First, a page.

The independent investigators are Conti and Vecchiotti, who appear in the recent Nextflix film “Amanda Knox” by directors Rod Blackhurst and Brian Mcginn and producer Stephen Robert Morse. Conti and Vecchiotti are presented in the film suggesting contamination of two of the items of DNA evidence.

Hampikian previously stated that his research and previous report was rejected by the Italian appeals court, which leaves the question of how did the independent investigators obtain Hampikian’s research?

The investigators  were selected by the Hellmann court to independently review DNA evidence in the ongoing case.

If the independent lab indeed received the research done by Knox innocence advocate Greg Hampikian, and the Italian investigators simply replicated Hampikian’s research, as stated by the Boise news report, it raises serious questions about the validity of their “independent” research.


Greg Hampikian with Chris Mellas


Dr. Greg Hampikian is a professor at Boise State University, and the director of the Idaho Innocence Project (also based at Boise State). Dr. Hampikian has advocated for Knox’s innocence, but his true role in Knox’s case has not been known. News reports have claimed that he was pivotal in Knox’s acquittal and that he actually analyzed the DNA in the case. Despite his many media appearances, Dr. Hampikian’s true role and activity in defense of Amanda Knox still isn’t known.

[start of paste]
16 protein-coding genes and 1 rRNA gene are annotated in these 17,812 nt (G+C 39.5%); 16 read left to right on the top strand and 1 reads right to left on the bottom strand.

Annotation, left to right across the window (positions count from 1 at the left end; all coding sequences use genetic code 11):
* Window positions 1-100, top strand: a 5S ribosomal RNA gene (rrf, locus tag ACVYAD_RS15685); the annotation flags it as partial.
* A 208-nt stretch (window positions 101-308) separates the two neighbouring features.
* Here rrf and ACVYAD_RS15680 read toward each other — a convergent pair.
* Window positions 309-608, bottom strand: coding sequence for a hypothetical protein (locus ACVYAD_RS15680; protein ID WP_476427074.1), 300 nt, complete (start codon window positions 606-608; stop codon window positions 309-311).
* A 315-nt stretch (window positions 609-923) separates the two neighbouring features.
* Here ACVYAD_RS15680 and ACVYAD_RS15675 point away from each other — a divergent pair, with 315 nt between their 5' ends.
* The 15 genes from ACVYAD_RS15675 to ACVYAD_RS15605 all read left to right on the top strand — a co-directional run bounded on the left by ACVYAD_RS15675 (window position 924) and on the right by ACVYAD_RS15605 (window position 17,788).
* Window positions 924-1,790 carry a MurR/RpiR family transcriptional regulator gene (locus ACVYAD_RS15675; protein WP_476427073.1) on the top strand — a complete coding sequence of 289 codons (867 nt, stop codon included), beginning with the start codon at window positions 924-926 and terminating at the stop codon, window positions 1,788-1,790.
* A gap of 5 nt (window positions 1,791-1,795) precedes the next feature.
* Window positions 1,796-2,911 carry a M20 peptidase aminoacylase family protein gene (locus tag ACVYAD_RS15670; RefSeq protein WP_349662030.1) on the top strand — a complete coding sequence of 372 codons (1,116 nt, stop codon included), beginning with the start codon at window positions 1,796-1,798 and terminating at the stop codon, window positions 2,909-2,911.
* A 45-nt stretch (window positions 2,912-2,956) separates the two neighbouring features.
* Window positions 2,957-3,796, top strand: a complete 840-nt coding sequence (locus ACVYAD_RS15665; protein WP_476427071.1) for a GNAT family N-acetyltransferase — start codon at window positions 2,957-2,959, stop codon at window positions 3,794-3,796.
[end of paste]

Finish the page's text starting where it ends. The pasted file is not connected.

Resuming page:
The complication is that there is, if Hampikian’s research was rejected by the courts, there is (supposedly) no way that any of Dr. Hampikian’s own research had a role in Knox’s appeal. The Perguian court appointed what were supposed to be “independent” experts (who, curiously, cited many US state “standards” when submitting their report).


How could Dr. Hampikian’s research have led to Knox’s acquittal if, as Hampikian stated, the courts rejected his letter and research? This is a simple question that has yet to be answered.